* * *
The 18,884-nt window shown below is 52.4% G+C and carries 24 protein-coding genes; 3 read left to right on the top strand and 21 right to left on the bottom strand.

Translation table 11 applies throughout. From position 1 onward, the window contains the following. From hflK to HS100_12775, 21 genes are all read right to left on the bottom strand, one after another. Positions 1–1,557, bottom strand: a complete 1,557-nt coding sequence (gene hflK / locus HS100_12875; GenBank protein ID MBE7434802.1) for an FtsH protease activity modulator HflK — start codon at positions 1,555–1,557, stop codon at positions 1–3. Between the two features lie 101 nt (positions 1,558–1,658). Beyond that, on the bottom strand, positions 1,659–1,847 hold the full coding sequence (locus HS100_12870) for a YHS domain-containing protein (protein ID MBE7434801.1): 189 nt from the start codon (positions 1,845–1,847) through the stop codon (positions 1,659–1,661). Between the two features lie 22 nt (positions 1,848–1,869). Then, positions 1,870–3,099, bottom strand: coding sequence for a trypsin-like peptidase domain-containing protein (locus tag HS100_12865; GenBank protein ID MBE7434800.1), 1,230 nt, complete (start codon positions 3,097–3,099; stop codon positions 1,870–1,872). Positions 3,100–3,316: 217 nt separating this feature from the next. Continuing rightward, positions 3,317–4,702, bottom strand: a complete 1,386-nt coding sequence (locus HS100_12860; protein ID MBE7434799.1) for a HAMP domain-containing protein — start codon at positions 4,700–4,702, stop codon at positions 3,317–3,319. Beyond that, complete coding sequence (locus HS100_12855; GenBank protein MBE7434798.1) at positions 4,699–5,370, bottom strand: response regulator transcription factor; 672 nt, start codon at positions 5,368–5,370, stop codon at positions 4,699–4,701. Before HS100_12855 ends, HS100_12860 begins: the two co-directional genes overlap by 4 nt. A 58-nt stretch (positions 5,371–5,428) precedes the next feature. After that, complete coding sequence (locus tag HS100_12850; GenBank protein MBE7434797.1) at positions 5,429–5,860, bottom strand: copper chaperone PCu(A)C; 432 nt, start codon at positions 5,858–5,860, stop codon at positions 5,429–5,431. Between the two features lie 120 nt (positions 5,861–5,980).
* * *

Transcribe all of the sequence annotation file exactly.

The 18,884-nt window shown below is 52.4% G+C and carries 24 protein-coding genes; 3 read left to right on the top strand and 21 right to left on the bottom strand.

Translation table 11 applies throughout. From position 1 onward, the window contains the following. From hflK to HS100_12775, 21 genes are all read right to left on the bottom strand, one after another. Positions 1–1,557, bottom strand: a complete 1,557-nt coding sequence (gene hflK / locus HS100_12875; GenBank protein ID MBE7434802.1) for an FtsH protease activity modulator HflK — start codon at positions 1,555–1,557, stop codon at positions 1–3. Between the two features lie 101 nt (positions 1,558–1,658). Beyond that, on the bottom strand, positions 1,659–1,847 hold the full coding sequence (locus HS100_12870) for a YHS domain-containing protein (protein ID MBE7434801.1): 189 nt from the start codon (positions 1,845–1,847) through the stop codon (positions 1,659–1,661). Between the two features lie 22 nt (positions 1,848–1,869). Then, positions 1,870–3,099, bottom strand: coding sequence for a trypsin-like peptidase domain-containing protein (locus tag HS100_12865; GenBank protein ID MBE7434800.1), 1,230 nt, complete (start codon positions 3,097–3,099; stop codon positions 1,870–1,872). Positions 3,100–3,316: 217 nt separating this feature from the next. Continuing rightward, positions 3,317–4,702, bottom strand: a complete 1,386-nt coding sequence (locus HS100_12860; protein ID MBE7434799.1) for a HAMP domain-containing protein — start codon at positions 4,700–4,702, stop codon at positions 3,317–3,319. Beyond that, complete coding sequence (locus HS100_12855; GenBank protein MBE7434798.1) at positions 4,699–5,370, bottom strand: response regulator transcription factor; 672 nt, start codon at positions 5,368–5,370, stop codon at positions 4,699–4,701. Before HS100_12855 ends, HS100_12860 begins: the two co-directional genes overlap by 4 nt. A 58-nt stretch (positions 5,371–5,428) precedes the next feature. After that, complete coding sequence (locus tag HS100_12850; GenBank protein MBE7434797.1) at positions 5,429–5,860, bottom strand: copper chaperone PCu(A)C; 432 nt, start codon at positions 5,858–5,860, stop codon at positions 5,429–5,431. Between the two features lie 120 nt (positions 5,861–5,980).